That similar system has worked at Hendrick Motorsports, where Johnson has won six of the last eight championships. A seventh title would tie him with Richard Petty and the late Dale Earnhardt.
He doesn't believe the change to the Chase format is designed to stop him, nor does he believe it will hinder his record-setting opportunity.
"When I look at the years we've won championships, we've won a lot of races. We've won a lot of races in the Chase," Johnson said. "And the way this format plays out, we would have that opportunity come Homestead. So this could be something very good for us. If we can keep our stats like they've been, and the process we've used, it could be very good for us."
It could also be good for Dale Earnhardt Jr., his teammate who turns 40 this October still seeking his first Sprint Cup title. If the new Chase format had been applied last season, Earnhardt would have been the champion.
"I feel like I am on the verge of breaking through and having possibly one of my best seasons," Earnhardt said. "Maybe it's just the stars aligning or fate that they're making these changes and maybe we just have the type of season we need to have to be the guy at Homestead holding the trophy."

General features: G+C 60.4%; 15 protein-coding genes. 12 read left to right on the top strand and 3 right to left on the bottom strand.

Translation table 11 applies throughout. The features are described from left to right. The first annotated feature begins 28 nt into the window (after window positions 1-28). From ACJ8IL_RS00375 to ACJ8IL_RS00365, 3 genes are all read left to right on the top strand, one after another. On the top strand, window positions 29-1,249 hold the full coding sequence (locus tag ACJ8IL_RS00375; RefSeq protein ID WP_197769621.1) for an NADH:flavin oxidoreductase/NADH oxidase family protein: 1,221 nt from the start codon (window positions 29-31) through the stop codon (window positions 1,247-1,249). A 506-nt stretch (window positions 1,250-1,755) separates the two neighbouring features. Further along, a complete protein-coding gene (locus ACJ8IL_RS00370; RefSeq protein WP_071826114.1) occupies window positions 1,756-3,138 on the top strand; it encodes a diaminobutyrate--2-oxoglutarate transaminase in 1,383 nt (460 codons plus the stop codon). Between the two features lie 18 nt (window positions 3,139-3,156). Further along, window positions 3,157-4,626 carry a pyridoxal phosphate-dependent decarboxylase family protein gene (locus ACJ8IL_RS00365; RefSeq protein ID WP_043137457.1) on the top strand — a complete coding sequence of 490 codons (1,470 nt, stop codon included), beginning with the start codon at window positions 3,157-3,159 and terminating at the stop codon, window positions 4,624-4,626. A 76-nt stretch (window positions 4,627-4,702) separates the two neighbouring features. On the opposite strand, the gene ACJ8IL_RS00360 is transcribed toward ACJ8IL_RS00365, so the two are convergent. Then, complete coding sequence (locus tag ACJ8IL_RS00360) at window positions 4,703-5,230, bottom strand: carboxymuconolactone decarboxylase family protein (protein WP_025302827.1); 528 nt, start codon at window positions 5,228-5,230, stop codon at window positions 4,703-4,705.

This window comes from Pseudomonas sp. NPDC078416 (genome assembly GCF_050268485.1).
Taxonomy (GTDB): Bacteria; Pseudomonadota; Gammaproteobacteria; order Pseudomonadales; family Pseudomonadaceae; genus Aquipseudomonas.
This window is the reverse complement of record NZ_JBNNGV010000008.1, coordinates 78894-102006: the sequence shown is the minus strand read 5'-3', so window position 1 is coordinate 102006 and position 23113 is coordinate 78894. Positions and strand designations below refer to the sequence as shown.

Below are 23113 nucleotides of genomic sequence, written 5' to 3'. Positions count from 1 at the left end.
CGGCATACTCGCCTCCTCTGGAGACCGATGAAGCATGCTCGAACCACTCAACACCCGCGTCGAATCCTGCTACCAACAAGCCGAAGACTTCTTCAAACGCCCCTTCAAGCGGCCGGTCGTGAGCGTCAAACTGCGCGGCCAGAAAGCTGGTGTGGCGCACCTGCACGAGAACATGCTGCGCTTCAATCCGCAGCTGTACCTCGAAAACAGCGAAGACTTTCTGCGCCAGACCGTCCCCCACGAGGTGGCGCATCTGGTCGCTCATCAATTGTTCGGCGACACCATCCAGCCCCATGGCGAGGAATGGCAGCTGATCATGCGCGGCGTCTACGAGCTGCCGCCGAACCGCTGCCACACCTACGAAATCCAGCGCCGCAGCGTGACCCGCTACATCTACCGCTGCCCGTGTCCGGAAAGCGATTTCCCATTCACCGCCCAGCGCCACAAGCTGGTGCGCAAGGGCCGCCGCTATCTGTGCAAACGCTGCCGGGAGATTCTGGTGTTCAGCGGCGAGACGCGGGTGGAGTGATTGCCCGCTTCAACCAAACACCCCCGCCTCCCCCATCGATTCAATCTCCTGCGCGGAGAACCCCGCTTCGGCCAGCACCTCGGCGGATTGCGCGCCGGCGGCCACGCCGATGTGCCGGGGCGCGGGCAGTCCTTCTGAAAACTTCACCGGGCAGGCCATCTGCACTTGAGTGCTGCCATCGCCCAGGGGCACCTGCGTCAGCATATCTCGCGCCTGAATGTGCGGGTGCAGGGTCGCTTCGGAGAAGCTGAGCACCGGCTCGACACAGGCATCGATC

This year also marks the return of the No. 3 to the track in the Sprint Cup Series. The number has not been used at NASCAR's highest level since Earnhardt's fatal accident on the last lap of the 2001 Daytona 500, but it is back with Austin Dillon and the Childress organization.
Childress is adamant that Earnhardt had a succession plan for his famed number, and that Childress' grandson is the perfect driver to use the No. 3. Dillon has used it throughout his career and won the Nationwide Series title last season with the number.
Fan responses can be mixed to the use of the No. 3, but Dillon is certain he's doing the right thing.
"Everybody has the right to their own opinion and I've had enough good responses for me to be confident in what I'm doing and going after," Dillon said. "I'm happy at this point and excited to see what happens at Daytona. I feel like I'm ready."